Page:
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Total value of UK housing stock stands at record £7.39 trillion

The total value of the UK housing stock has increased by £2.74 trillion over the past decade, according to analysis.

Property agents Savills, which made the findings, said London and the South of England accounted for nearly three-quarters (73%), or £2 trillion, of the gains.

Across the UK, the combined value of the UK’s housing stock in 2019 was calculated to be a record high of £7.39 trillion after increasing by £101.8 billion over the previous year.

Home owners without a mortgage now account for £2.63 trillion in housing value, or 36% of the total.

The number has grown as older home owners clear their mortgage debt, Savills said.

Lawrence Bowles, senior research analyst at Savills, said: “Established homeowners have been the among the greatest beneficiaries of house price growth over the last decade, many of whom have paid down their borrowing.

“The value of unmortgaged owner-occupied homes has risen 67% over the last 10 years.

“This leaves an unprecedented 46% of home owner wealth in the hands of the over-65s.”

Savills also found some changing trends in what is behind the growing value of the UK’s housing stock.

New-build homes are accounting for a growing chunk of the increase in the value of the stock.

This is because house price growth has weakened in recent years while house building levels have increased.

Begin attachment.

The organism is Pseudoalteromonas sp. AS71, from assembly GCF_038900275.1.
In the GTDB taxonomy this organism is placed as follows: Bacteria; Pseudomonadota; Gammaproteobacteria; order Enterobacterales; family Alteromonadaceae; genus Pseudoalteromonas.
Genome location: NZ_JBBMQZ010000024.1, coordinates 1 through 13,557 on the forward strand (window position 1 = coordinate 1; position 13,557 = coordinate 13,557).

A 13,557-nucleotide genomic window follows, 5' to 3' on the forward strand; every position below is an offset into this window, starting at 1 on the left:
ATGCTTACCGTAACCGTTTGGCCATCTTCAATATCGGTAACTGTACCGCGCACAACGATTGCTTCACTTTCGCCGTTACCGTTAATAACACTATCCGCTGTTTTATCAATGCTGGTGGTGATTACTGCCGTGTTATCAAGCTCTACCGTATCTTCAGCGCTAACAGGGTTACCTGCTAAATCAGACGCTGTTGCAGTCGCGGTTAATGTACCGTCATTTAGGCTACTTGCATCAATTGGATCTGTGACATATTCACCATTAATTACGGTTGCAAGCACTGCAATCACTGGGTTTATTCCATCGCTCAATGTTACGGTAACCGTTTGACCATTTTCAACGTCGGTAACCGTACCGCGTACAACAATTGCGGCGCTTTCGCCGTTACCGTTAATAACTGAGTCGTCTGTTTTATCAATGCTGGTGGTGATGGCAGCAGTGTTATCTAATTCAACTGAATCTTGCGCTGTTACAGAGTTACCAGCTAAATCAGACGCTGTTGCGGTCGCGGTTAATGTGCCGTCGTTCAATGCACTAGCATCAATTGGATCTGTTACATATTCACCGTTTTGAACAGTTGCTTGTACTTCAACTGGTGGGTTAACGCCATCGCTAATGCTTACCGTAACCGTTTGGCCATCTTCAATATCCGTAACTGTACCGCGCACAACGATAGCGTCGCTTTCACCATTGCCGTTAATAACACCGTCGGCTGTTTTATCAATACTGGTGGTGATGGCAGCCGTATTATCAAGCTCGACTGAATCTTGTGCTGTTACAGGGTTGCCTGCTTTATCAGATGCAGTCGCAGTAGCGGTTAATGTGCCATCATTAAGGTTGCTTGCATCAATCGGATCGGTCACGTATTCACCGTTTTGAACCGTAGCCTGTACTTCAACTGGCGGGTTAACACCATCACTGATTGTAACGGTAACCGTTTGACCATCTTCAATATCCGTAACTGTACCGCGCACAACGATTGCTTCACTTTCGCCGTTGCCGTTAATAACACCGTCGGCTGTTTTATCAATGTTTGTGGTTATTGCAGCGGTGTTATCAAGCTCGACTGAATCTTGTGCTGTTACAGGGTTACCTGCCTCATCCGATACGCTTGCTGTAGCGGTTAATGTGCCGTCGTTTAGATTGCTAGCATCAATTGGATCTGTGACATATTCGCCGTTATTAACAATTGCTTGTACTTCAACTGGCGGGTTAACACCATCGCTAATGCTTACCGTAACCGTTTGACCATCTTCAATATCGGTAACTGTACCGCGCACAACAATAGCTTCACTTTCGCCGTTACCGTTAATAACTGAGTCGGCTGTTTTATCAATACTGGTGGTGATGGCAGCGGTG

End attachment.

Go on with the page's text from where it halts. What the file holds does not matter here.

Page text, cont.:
Over the past decade, existing homes have accounted for 87% of the value uplift in the UK’s housing stock.

But, more recently, as housing development has accelerated and house price inflation has slowed, the balance has shifted – with new homes accounting for 40% of the value uplift in 2019.

There has also been a shift towards the North in terms of the parts of the country driving growth.

While London and the South of England accounted for 73% of the housing stock value gains over the past decade, in 2019 90% of the total housing value gains came from outside London and the South.

The Midlands and North of England accounted for nearly two-thirds (64%) of the value uplift, with a further 26% from Scotland, Wales and Northern Ireland combined.

Mr Bowles continued: “London and the South account for almost two-thirds (63%) of the nation’s housing value.

“But the rest of the country is catching up. The North and Midlands accounted for the majority of growth in the value of housing stock last year, thanks to faster house price growth and more development.”

Here are the total values of housing stock across the UK in 2019 and the one-year gain followed by the gain over the past decade, according to Savills Research:

– London, £1.774 trillion, £5 billion, £862 billion
– South East, £1.382 trillion, minus £5 billion, £555 billion
– East, £813 billion, £3 billion, £346 billion
– South West, £679 billion, £8 billion, £236 billion
– North West, £553 billion, £23 billion, £145 billion
– West Midlands, £482 billion, £14 billion, £154 billion
– Scotland, £412 billion, £12 billion, £110 billion
– East Midlands, £401 billion, £12 billion, £142 billion
– Yorkshire & the Humber, £395 billion, £13 billion, £99 billion